Kane walked through the budding trees, meeting her with a question, “Anything?”
“No,” she shook her head.
“It has been weeks and yet nothing? She is hiding something,” he huffed. Sighing, Kiaran nodded in agreement. “I came to you, Kiaran, because Fargo wishes to see you.”
She walked with him toward a group of brightly colored trees, the leaves poking through their buds. Over the weeks, she had bonded rather closely with the old man. Underneath one of the trees rested Fargo in a bundle of blankets. The weather was warming up, but he only seemed to feel colder. Kiaran neared him and he patted the grass beside him.
As she sat down, Kane leaned against a nearby tree, his head hanging low. Fargo coughed heavily, his lungs quaking greatly. He was far too weak to lift his hand to his mouth. The sun bled through the branches, shining on his liver spotted scalp. Kiaran forced a reassuring smile.
“My dear,” he began, wheezing so he had enough air to speak, “as you may very well know, I am dying.” Her smile disappeared and her heart sank. “I will be leaving all of you very soon. Kiaran you have stolen my heart as if you were my daughter. I have taught you things that no one else here knows. I feel that your heart is powerful and you cannot be swayed.”
Kiaran’s insides twisted as she clutched her stomach. This was not right. She knew what was coming, and hoped he would not ask. He made eye contact with her, his stare strong and hopeful.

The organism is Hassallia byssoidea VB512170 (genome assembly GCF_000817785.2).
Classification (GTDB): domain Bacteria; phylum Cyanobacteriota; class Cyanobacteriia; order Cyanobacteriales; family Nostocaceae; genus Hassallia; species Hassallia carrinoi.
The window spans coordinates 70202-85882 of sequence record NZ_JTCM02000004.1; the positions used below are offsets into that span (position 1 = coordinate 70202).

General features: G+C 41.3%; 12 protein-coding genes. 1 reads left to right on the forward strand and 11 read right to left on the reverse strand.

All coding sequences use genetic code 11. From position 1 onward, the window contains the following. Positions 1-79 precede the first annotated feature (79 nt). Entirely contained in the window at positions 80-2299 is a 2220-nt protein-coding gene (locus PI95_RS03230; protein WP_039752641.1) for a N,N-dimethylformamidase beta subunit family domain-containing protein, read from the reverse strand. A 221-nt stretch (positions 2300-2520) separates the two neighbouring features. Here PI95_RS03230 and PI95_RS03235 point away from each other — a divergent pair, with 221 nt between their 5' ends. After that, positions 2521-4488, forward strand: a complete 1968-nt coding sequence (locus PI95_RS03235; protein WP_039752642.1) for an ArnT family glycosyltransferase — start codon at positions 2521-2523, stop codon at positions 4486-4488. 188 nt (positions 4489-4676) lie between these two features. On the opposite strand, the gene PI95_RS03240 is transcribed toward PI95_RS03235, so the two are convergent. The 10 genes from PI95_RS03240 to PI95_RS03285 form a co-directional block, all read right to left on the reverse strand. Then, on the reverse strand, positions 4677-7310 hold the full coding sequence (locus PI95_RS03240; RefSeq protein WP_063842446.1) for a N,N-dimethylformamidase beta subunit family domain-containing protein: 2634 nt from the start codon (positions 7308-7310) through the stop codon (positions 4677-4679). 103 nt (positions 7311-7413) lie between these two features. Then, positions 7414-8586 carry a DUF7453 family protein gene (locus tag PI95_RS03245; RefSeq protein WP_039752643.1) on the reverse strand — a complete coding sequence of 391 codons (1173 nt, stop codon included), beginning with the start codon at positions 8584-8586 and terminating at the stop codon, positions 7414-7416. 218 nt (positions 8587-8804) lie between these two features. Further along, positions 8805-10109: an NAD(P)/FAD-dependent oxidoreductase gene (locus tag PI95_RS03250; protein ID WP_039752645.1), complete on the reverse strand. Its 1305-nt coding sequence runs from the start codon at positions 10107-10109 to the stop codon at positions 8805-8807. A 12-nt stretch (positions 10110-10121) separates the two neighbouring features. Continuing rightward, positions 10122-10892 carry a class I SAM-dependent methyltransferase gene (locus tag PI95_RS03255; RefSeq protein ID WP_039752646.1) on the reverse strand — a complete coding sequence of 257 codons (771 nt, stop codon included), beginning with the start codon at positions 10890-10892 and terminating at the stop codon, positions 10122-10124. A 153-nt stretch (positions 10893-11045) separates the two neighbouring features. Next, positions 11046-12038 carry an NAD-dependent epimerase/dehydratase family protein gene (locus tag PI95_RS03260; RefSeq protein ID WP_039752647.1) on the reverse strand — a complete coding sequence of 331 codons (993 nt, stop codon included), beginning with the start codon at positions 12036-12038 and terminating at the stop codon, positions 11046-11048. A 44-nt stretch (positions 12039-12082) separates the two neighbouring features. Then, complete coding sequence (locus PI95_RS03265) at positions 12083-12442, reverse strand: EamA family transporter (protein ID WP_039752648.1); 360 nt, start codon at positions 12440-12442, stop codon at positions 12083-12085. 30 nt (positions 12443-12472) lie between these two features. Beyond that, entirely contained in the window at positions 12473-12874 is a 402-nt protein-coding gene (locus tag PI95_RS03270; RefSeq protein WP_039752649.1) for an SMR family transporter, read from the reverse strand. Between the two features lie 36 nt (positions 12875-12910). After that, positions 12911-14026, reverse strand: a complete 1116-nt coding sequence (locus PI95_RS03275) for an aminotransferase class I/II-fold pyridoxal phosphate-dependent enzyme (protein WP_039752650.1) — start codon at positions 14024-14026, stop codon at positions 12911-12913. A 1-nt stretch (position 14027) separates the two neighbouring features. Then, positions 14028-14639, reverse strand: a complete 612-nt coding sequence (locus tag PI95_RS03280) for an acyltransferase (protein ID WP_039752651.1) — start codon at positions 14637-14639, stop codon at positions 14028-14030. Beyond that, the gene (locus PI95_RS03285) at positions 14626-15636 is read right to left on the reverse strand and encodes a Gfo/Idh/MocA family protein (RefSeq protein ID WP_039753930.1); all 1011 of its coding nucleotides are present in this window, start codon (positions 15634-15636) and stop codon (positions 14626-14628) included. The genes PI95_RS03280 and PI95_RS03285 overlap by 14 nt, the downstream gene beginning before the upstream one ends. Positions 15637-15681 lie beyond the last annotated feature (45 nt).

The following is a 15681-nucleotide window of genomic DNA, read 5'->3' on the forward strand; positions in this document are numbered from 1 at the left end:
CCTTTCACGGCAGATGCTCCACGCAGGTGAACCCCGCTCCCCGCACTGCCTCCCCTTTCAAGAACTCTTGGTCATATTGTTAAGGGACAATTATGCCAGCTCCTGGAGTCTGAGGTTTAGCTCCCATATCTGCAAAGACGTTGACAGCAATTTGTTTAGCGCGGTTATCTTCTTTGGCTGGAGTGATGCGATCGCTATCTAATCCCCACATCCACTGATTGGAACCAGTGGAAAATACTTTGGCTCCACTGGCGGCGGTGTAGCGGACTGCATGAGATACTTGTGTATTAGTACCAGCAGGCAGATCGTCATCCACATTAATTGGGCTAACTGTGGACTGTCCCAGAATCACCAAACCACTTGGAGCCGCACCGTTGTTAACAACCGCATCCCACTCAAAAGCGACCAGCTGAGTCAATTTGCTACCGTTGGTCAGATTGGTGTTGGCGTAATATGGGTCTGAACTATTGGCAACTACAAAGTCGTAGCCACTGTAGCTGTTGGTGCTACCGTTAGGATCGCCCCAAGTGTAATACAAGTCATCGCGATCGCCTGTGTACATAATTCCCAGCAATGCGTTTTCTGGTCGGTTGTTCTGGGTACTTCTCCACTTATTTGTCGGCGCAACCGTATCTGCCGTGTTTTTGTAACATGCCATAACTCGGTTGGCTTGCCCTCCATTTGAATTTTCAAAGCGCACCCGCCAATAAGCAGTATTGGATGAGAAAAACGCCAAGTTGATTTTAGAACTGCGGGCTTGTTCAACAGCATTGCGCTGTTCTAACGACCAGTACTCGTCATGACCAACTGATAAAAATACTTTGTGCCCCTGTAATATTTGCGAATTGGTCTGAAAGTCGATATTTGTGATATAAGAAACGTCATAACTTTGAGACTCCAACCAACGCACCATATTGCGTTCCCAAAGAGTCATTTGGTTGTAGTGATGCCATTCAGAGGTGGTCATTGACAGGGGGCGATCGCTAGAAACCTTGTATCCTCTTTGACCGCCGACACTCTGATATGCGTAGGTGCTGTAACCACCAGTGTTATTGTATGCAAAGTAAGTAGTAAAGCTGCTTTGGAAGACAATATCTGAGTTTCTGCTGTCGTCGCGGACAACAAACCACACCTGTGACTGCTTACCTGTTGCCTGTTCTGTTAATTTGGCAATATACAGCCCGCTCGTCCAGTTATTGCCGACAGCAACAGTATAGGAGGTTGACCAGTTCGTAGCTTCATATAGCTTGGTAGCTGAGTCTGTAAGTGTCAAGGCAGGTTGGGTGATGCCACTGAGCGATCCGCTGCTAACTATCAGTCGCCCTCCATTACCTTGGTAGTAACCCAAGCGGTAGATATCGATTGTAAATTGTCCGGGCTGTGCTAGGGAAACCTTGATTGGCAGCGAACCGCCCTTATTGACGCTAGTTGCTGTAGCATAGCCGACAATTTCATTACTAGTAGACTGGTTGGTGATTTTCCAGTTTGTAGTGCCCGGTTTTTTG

“I can trust only one person to keep the people most important. Please, I ask you to take my place and watch over the tribe,” he ended coughing.
She could feel her innards shake and her gaze directed past Fargo, landing on Kane. He was unable to hear his faint voice over the wind. “Does Kane know?” she finally replied.
“I have told him,” he nodded. “He will remain at your side just as he was at mine. Kane is loyal.”
She was unable to refuse, but unable to accept. The thought of other people’s lives in her hands was astonishing and excruciating. “I will look after these people,” she said. “You put faith where no man has before. I trust in you; so if you believe this is best…then so be it.”
The old man smiled, saying, “They may not be so accepting to begin with. Give it time and they will grow to love you.”